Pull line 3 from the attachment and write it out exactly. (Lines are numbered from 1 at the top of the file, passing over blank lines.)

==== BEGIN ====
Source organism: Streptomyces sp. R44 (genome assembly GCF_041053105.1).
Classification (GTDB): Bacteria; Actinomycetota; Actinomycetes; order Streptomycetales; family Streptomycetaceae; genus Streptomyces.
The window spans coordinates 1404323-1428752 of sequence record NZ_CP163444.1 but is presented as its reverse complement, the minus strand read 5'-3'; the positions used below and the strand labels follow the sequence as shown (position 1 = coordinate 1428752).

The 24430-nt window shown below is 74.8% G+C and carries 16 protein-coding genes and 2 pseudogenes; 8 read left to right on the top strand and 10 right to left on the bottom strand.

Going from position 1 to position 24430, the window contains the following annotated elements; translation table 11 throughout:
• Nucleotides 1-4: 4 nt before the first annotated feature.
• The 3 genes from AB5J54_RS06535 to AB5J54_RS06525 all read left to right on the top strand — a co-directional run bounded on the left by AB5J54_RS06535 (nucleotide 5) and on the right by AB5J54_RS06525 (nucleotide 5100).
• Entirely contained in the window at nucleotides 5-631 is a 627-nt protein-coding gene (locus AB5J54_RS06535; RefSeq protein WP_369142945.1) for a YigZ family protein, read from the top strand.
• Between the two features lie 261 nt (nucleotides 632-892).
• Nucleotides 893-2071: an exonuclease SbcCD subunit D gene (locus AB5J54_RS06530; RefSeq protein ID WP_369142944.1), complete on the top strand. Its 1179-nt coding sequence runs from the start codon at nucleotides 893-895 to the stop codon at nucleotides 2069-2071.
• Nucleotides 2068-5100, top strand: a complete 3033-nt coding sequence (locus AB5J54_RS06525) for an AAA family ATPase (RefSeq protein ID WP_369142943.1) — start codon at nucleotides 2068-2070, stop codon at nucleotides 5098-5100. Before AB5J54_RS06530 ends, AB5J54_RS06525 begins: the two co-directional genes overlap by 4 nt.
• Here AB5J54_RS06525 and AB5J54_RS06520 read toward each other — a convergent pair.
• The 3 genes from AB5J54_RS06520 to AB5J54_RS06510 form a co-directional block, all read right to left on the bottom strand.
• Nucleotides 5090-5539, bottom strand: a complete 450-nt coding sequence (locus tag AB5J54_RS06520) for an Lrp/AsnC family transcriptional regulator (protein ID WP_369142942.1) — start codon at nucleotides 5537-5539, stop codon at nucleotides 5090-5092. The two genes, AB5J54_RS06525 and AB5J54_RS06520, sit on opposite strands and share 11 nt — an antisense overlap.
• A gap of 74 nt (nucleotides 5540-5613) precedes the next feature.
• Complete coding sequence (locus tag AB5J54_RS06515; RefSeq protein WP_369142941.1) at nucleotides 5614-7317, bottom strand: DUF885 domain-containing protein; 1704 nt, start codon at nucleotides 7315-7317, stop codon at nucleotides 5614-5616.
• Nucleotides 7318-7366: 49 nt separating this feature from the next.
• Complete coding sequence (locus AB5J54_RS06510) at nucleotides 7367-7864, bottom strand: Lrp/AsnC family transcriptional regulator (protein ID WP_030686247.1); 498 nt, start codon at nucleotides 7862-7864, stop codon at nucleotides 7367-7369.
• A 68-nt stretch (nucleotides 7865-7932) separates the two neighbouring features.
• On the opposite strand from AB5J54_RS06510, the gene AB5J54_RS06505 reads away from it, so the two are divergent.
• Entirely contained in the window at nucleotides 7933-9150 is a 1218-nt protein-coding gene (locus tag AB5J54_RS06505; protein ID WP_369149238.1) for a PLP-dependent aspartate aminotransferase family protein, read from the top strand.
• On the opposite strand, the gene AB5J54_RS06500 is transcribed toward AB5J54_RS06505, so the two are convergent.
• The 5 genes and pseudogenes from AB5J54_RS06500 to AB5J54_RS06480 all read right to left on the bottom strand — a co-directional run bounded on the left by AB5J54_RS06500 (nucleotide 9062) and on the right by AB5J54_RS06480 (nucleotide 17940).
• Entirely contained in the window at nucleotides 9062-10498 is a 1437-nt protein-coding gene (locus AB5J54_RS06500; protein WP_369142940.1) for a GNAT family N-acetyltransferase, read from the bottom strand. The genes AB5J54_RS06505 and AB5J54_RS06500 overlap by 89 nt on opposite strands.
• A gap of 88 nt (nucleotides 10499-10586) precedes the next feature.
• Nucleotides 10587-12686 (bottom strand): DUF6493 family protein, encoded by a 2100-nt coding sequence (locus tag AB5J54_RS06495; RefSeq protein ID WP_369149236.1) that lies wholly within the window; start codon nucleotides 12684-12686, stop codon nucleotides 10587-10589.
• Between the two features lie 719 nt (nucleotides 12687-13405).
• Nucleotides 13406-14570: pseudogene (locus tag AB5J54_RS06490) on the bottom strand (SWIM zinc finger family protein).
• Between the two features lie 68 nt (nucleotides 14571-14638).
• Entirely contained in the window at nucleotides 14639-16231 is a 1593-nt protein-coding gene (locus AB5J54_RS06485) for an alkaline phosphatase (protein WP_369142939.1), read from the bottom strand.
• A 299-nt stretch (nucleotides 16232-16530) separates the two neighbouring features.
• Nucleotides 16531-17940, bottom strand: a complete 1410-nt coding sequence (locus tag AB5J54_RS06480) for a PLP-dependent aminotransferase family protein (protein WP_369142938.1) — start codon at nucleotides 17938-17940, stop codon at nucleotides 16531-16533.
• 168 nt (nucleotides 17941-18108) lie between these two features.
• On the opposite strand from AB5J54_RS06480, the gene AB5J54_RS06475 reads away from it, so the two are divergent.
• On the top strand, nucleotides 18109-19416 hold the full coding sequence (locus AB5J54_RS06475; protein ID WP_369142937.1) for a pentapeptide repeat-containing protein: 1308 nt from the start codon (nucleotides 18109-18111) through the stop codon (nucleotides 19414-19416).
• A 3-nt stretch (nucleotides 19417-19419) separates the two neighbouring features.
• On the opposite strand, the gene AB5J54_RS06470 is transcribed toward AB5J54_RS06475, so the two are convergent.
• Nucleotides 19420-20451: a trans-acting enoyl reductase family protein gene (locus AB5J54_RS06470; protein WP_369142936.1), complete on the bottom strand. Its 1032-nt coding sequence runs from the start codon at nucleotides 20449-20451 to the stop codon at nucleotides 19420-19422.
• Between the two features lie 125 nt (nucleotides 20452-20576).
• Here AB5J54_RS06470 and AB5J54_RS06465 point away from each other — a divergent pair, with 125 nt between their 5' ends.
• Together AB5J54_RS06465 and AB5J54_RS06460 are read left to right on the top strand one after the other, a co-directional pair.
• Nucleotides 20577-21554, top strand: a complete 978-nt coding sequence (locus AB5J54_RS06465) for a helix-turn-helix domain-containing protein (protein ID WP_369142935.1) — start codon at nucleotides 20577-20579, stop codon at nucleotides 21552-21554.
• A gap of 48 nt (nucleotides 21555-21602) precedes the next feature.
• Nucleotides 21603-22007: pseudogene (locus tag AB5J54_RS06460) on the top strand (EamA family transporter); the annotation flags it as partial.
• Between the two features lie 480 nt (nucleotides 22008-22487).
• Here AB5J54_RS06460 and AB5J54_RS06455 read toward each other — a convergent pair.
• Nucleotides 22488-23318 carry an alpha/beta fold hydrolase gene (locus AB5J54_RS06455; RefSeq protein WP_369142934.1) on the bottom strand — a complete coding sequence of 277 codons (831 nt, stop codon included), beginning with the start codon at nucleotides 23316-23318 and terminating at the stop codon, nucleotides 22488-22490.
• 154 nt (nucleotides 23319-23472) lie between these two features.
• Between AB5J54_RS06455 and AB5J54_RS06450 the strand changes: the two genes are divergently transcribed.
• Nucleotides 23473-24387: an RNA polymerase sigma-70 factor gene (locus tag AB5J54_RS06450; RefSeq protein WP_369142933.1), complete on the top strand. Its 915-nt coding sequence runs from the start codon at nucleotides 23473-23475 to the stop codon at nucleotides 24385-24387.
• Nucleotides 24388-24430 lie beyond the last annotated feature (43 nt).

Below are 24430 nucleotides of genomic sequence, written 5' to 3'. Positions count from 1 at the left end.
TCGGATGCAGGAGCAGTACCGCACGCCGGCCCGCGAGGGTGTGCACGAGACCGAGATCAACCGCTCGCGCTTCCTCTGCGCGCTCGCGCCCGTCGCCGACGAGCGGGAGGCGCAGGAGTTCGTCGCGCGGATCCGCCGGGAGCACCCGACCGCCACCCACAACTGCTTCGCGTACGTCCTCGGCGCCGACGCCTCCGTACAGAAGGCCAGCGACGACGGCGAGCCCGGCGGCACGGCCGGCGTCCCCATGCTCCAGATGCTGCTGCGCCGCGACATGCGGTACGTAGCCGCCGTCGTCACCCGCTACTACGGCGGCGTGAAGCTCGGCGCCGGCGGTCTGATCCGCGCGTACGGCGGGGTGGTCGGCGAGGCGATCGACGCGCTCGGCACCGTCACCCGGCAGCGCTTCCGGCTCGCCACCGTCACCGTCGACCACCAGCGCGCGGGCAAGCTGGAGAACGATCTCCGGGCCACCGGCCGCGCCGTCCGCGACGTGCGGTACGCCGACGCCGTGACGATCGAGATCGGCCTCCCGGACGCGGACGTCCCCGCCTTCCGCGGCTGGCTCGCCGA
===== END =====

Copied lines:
The window spans coordinates 1404323-1428752 of sequence record NZ_CP163444.1 but is presented as its reverse complement, the minus strand read 5'-3'; the positions used below and the strand labels follow the sequence as shown (position 1 = coordinate 1428752).